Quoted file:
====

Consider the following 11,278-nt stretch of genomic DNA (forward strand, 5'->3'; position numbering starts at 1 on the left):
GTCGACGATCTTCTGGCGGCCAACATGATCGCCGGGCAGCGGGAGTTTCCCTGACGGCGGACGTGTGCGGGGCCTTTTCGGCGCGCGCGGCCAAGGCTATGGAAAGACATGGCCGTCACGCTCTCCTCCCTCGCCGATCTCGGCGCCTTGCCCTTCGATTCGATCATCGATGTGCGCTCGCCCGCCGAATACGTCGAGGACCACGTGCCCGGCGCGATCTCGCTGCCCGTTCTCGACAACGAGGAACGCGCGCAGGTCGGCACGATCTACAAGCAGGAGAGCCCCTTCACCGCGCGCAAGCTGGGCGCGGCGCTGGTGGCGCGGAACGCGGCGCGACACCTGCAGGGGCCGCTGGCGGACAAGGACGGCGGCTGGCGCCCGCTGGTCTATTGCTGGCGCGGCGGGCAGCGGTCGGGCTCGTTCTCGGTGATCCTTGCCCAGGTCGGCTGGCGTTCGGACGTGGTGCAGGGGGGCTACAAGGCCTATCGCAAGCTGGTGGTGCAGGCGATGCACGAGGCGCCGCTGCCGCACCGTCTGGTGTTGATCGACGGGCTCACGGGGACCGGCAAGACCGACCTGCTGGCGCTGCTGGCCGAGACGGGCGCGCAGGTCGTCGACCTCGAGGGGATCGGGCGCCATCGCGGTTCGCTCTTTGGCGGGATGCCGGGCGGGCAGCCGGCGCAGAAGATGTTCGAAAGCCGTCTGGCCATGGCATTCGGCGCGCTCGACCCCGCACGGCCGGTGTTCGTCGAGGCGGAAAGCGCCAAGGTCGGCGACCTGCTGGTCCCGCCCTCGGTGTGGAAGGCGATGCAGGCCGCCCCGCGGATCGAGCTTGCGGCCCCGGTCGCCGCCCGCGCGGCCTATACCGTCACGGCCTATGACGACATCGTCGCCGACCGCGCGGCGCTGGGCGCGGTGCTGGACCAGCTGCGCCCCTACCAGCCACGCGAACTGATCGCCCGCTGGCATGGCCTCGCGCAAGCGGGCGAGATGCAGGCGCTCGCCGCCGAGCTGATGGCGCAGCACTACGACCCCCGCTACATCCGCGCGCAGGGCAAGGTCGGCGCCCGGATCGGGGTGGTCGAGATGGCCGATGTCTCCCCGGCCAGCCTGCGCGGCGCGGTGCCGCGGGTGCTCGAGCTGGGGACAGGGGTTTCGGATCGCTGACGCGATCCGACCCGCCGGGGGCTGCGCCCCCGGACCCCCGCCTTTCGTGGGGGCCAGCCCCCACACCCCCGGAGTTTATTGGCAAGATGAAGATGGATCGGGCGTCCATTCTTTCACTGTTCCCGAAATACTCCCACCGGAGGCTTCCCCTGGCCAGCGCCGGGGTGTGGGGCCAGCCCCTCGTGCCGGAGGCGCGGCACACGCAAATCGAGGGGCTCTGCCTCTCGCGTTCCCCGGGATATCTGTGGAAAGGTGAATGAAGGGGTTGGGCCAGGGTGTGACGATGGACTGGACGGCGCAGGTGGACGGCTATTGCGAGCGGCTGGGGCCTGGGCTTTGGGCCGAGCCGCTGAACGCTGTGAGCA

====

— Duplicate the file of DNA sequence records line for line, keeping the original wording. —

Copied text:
Consider the following 11,278-nt stretch of genomic DNA (forward strand, 5'->3'; position numbering starts at 1 on the left):
GTCGACGATCTTCTGGCGGCCAACATGATCGCCGGGCAGCGGGAGTTTCCCTGACGGCGGACGTGTGCGGGGCCTTTTCGGCGCGCGCGGCCAAGGCTATGGAAAGACATGGCCGTCACGCTCTCCTCCCTCGCCGATCTCGGCGCCTTGCCCTTCGATTCGATCATCGATGTGCGCTCGCCCGCCGAATACGTCGAGGACCACGTGCCCGGCGCGATCTCGCTGCCCGTTCTCGACAACGAGGAACGCGCGCAGGTCGGCACGATCTACAAGCAGGAGAGCCCCTTCACCGCGCGCAAGCTGGGCGCGGCGCTGGTGGCGCGGAACGCGGCGCGACACCTGCAGGGGCCGCTGGCGGACAAGGACGGCGGCTGGCGCCCGCTGGTCTATTGCTGGCGCGGCGGGCAGCGGTCGGGCTCGTTCTCGGTGATCCTTGCCCAGGTCGGCTGGCGTTCGGACGTGGTGCAGGGGGGCTACAAGGCCTATCGCAAGCTGGTGGTGCAGGCGATGCACGAGGCGCCGCTGCCGCACCGTCTGGTGTTGATCGACGGGCTCACGGGGACCGGCAAGACCGACCTGCTGGCGCTGCTGGCCGAGACGGGCGCGCAGGTCGTCGACCTCGAGGGGATCGGGCGCCATCGCGGTTCGCTCTTTGGCGGGATGCCGGGCGGGCAGCCGGCGCAGAAGATGTTCGAAAGCCGTCTGGCCATGGCATTCGGCGCGCTCGACCCCGCACGGCCGGTGTTCGTCGAGGCGGAAAGCGCCAAGGTCGGCGACCTGCTGGTCCCGCCCTCGGTGTGGAAGGCGATGCAGGCCGCCCCGCGGATCGAGCTTGCGGCCCCGGTCGCCGCCCGCGCGGCCTATACCGTCACGGCCTATGACGACATCGTCGCCGACCGCGCGGCGCTGGGCGCGGTGCTGGACCAGCTGCGCCCCTACCAGCCACGCGAACTGATCGCCCGCTGGCATGGCCTCGCGCAAGCGGGCGAGATGCAGGCGCTCGCCGCCGAGCTGATGGCGCAGCACTACGACCCCCGCTACATCCGCGCGCAGGGCAAGGTCGGCGCCCGGATCGGGGTGGTCGAGATGGCCGATGTCTCCCCGGCCAGCCTGCGCGGCGCGGTGCCGCGGGTGCTCGAGCTGGGGACAGGGGTTTCGGATCGCTGACGCGATCCGACCCGCCGGGGGCTGCGCCCCCGGACCCCCGCCTTTCGTGGGGGCCAGCCCCCACACCCCCGGAGTTTATTGGCAAGATGAAGATGGATCGGGCGTCCATTCTTTCACTGTTCCCGAAATACTCCCACCGGAGGCTTCCCCTGGCCAGCGCCGGGGTGTGGGGCCAGCCCCTCGTGCCGGAGGCGCGGCACACGCAAATCGAGGGGCTCTGCCTCTCGCGTTCCCCGGGATATCTGTGGAAAGGTGAATGAAGGGGTTGGGCCAGGGTGTGACGATGGACTGGACGGCGCAGGTGGACGGCTATTGCGAGCGGCTGGGGCCTGGGCTTTGGGCCGAGCCGCTGAACGCTGTGAGCA